Jawaharlal Nehru University, New Delhi, 24 and 25 October 2014
The Leverhulme-funded Planned Violence Network’s third workshop, ‘Planning Modernity: Colonial Continuities, Postcolonial Discontinuities’, could not have taken place in a more apt location. Jawaharlal Nehru University (JNU) is situated within an expanse of verdant greenery, an area that is in turn located in the swiftly developing Southern suburbs of New Delhi. The nearby malls and large, multi-lane highways are emblematic of the area’s gentrification and, more broadly, the city’s uneven infrastructural developments. In many ways, the university itself is a geographical pocket of resistance to the expansive processes of twenty-first century capital that are currently altering Delhi’s urban landscape. The concrete and brickwork surfaces of its buildings are smothered with political posters advocating a broad range of ideological perspectives and quotations from figures as wide-ranging as Mahatma Gandhi, Hannah Arendt and Michel Foucault litter its walkways; at its centre marches a statue of Jawaharlal Nehru himself.
Approaching the English Faculty on the first morning of the workshop, delegates and speakers alike were presented with the Network’s ‘Planning Modernity’ poster, blending superbly into the building’s colourfully, and politically, decorated walls. Inside, the large room was bustling with eager attendees sipping tea and waiting to participate in what proved to be a series of exciting, interdisciplinary and hotly contested discussions. The workshop began with a warm welcome from GJV Prasad, the Network’s main point of contact and contributor based on Delhi, an introduction that was followed by short presentations from other members of the Working Group, including Network Convenor Elleke Boehmer, Facilitator Dominic Davies, and Alex Tickell and Pablo Mukherjee, two of the Network’s UK-based contributors.
After this opening panel had posited a series of questions that would give shape to the workshop’s discussions, Delhi-based author Manju Kapur delivered a series of readings from her work that interrogated the disparities between domestic and public spaces within the city, themes that came through in her following conversation with Elleke Boehmer. These insights into the smaller architectural inscriptions of Delhi’s cityscape were located in a broader global context by the following panel, in which the Network’s Working Group member from Johannesburg, Pamila Gupta, and Aman Sethi, author of a non-fictional account of a Delhi labourer, A Free Man (2013), delivered papers on ‘Village Goa’ and ‘The Global City’ respectively.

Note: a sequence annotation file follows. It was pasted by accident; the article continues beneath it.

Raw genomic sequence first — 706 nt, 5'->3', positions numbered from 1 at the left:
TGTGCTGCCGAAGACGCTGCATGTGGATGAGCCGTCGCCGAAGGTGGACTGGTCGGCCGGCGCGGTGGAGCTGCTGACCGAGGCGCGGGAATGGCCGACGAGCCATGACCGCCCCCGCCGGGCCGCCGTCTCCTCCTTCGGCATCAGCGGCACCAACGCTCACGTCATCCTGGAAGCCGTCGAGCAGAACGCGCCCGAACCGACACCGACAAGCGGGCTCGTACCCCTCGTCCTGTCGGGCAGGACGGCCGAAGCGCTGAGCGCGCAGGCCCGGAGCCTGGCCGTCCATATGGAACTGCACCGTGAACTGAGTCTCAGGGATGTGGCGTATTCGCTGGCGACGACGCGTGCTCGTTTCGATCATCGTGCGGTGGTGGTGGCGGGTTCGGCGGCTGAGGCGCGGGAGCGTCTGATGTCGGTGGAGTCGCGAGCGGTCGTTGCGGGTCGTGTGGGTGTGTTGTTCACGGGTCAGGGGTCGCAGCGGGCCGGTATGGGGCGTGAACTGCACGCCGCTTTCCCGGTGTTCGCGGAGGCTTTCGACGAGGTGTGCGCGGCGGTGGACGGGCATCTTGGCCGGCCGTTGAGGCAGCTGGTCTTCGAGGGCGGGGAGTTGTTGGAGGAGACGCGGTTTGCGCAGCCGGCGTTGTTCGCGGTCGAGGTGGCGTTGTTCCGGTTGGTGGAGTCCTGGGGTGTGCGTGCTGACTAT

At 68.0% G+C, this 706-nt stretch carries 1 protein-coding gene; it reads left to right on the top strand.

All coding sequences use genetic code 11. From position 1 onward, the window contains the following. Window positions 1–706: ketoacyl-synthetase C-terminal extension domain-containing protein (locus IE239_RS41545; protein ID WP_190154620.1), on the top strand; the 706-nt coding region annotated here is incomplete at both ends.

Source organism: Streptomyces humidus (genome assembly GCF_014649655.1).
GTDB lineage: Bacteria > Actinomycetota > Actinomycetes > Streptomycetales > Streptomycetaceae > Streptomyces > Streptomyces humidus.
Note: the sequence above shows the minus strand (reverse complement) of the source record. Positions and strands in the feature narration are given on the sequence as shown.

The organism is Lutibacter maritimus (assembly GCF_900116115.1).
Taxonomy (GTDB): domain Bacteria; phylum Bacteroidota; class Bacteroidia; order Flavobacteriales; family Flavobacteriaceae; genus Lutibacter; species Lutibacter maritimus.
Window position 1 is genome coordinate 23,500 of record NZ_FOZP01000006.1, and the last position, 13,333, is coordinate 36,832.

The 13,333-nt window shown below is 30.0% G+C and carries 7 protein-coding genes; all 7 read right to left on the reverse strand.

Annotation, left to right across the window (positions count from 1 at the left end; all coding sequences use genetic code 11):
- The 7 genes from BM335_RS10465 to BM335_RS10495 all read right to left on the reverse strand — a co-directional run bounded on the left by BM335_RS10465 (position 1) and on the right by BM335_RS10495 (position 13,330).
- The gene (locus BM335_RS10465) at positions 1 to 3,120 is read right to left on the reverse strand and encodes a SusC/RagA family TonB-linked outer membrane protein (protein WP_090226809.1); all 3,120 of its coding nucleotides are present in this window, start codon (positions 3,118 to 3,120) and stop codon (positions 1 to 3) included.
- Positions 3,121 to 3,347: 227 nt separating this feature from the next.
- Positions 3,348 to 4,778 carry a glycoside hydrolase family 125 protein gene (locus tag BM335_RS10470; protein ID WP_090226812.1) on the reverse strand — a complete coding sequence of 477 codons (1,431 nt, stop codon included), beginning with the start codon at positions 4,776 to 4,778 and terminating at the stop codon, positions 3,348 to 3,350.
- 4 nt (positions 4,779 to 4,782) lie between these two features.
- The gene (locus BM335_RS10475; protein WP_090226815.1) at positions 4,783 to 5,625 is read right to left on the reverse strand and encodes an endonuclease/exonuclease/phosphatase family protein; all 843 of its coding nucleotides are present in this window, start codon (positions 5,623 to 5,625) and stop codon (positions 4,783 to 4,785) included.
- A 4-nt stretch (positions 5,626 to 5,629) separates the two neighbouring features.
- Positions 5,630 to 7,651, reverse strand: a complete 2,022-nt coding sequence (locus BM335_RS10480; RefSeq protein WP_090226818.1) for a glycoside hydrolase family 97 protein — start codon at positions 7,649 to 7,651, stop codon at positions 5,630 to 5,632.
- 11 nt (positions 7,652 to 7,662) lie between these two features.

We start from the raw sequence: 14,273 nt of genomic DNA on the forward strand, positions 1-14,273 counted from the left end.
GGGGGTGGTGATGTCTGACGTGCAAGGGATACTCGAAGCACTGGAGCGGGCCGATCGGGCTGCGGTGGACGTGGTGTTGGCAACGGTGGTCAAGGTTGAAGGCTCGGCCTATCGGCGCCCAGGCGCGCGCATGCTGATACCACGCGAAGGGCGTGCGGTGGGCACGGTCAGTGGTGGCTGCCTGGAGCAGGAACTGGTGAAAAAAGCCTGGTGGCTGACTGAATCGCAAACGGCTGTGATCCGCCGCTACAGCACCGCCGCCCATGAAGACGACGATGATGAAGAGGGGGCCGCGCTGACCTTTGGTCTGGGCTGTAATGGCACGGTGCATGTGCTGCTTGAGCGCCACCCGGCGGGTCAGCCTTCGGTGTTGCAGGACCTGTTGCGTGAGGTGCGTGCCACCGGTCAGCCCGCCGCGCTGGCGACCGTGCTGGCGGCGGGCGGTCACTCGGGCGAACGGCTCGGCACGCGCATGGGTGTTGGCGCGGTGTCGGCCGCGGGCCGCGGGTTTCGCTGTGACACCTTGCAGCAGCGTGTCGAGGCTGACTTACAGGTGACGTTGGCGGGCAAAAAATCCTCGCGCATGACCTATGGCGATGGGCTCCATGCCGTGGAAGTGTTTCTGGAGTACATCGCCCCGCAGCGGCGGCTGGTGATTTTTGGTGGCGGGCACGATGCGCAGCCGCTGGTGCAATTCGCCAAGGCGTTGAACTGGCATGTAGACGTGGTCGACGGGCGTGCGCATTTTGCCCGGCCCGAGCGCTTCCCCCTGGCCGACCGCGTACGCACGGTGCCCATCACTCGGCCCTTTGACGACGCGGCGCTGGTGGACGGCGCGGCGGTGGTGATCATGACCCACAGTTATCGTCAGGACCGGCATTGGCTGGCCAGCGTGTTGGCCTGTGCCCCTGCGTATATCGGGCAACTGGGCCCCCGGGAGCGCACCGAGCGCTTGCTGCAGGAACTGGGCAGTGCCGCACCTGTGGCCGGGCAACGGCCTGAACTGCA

In the light of a recent surge in awareness of Delhi’s horrifying rape culture that has been accompanied by vocal activism and protest against it, Panel Two focused on ‘The Gendered City’, putting feminist activist Kavita Krishnan in dialogue with more academic studies of how urban space facilitates and enables violence against women from Rachna Sethi and Kanika Batra.
After a delicious lunch, workshop delegates were treated to a special lecture from Sohail Hashmi, an activist and tour guide who shared his unique knowledge of the city in order to offer an insight into the historical layering of Delhi’s multiple water systems. Prior to the arrival of the British and their later restructuring of Delhi’s urban infrastructure in 1913, Hashmi pointed out that the city had a complex and highly functioning system of wells, drains and channels that provided its citizens with fresh supplies of water. This excellent talk was complemented by a superb cultural tour, led by Hashmi, of some of these water tanks, as speakers and delegates alike tramped through winding alleyways into dusty, liminal areas to witness the now decrepit, mosquito-breeding pools.